Looking for an answer

Hello everyone!
It’s good to see you, again. I have a question regarding a sentence that I might use. Simply is it grammatically correct?
" I did not win first place, but at least I had been nominated- /to"
" I did not win first place, but at least I was nominated-/to"

In my opinion, the 1st ex is correct because I am talking about a 2nd earlier time. However, what do you think about my statement?
Secondly is the usage of “to” proper at the end of the sentence?

Hi Predator,

You don’t need ‘to’ at the end.

Both sentences are grammatically correct but you don’t need ‘had been’ here (except possibly in unusual circumstances), so the second example is more prevalent than the first in current usage.

I think the second sentence is correct because he talks about event happened

So can you tell me when I do need to put “to” at the end of a sentence?

When you are adding another phrase:

I was nominated to win.
I was nominated.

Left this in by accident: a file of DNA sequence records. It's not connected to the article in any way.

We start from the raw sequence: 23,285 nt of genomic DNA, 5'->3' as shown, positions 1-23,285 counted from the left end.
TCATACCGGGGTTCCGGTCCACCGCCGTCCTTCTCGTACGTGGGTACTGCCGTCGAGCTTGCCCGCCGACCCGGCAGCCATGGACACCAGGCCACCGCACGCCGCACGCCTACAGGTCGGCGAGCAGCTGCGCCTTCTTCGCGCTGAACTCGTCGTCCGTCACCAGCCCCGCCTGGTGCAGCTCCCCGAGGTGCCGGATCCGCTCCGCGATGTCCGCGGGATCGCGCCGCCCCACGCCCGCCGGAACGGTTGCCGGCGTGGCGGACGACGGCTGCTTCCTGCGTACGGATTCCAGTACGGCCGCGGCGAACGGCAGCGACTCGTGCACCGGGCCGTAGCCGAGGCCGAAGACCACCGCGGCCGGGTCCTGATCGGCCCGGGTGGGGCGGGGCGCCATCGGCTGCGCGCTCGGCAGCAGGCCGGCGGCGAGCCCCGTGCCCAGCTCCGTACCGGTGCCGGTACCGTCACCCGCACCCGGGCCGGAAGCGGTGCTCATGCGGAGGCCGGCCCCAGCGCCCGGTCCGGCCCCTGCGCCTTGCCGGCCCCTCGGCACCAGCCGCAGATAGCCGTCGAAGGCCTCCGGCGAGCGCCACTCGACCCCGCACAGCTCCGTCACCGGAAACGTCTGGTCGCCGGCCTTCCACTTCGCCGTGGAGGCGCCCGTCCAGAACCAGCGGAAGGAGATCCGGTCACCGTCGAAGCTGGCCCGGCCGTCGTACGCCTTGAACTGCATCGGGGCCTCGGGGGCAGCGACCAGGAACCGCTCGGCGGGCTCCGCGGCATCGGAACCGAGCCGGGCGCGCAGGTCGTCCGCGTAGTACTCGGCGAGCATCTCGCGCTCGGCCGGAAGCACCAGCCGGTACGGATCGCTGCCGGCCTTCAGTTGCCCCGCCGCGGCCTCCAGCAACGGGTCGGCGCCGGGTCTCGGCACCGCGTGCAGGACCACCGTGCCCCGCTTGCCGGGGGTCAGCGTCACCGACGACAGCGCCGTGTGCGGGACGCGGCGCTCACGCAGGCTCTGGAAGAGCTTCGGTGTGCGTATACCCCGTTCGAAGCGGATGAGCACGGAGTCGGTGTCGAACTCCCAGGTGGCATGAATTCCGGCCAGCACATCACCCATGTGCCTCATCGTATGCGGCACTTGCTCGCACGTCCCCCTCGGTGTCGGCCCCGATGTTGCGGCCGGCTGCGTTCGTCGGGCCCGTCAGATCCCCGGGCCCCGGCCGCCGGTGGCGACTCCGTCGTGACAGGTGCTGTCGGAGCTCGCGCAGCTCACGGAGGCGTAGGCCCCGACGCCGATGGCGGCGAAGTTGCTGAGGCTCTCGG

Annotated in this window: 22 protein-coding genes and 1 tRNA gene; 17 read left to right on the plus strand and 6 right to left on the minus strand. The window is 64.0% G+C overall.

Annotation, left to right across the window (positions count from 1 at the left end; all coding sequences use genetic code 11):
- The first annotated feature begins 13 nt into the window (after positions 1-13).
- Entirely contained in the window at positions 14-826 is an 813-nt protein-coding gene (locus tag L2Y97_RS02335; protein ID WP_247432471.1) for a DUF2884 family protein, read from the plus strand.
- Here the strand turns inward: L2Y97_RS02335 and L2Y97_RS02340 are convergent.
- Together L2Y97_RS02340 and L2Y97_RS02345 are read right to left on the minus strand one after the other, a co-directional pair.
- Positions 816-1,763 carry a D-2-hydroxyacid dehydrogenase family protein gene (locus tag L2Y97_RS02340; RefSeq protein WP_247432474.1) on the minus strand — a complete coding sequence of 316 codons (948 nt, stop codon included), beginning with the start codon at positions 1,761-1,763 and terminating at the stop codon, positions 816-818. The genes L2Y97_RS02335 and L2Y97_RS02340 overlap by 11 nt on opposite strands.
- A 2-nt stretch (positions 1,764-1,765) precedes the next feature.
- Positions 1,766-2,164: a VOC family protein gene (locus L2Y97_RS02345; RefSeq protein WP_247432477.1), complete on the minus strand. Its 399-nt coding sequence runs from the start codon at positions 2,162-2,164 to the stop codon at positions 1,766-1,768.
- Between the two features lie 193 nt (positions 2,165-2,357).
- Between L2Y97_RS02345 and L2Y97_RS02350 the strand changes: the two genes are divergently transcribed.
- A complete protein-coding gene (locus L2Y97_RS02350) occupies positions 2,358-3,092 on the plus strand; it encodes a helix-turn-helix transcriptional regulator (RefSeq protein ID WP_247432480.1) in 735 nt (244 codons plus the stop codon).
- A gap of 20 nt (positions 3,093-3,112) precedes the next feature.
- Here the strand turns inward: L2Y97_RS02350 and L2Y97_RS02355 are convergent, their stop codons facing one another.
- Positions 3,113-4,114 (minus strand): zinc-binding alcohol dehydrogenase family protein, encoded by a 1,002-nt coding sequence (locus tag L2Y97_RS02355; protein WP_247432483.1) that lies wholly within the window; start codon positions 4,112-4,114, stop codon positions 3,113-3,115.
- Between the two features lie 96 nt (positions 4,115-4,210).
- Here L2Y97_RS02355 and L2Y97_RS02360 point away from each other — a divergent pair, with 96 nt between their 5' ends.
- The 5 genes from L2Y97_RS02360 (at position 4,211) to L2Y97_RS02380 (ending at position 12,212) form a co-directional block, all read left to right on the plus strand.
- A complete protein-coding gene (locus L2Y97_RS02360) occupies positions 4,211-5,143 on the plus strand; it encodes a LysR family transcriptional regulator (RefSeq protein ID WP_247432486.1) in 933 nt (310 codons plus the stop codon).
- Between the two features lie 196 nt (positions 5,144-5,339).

I was nominated for an award.
I was nominated.

That’s nice. Thank you ! Take care.

Both are correct…though slightly vary in meaning.

The first one indicates that “I” was nominated before the announcement of “not win first place” takes place, whereas in the second one the nomination could take place both before or after the announcement.

In my opinion, the first one more clearly states the time frame, though the second one is more commonly used nowadays.

Hello, W,

Please can you confirm which sentences you are talking about? I presume you have gone back to message #1. Is that right?

Oops, sorry about the confusion. I was referring to message # 1.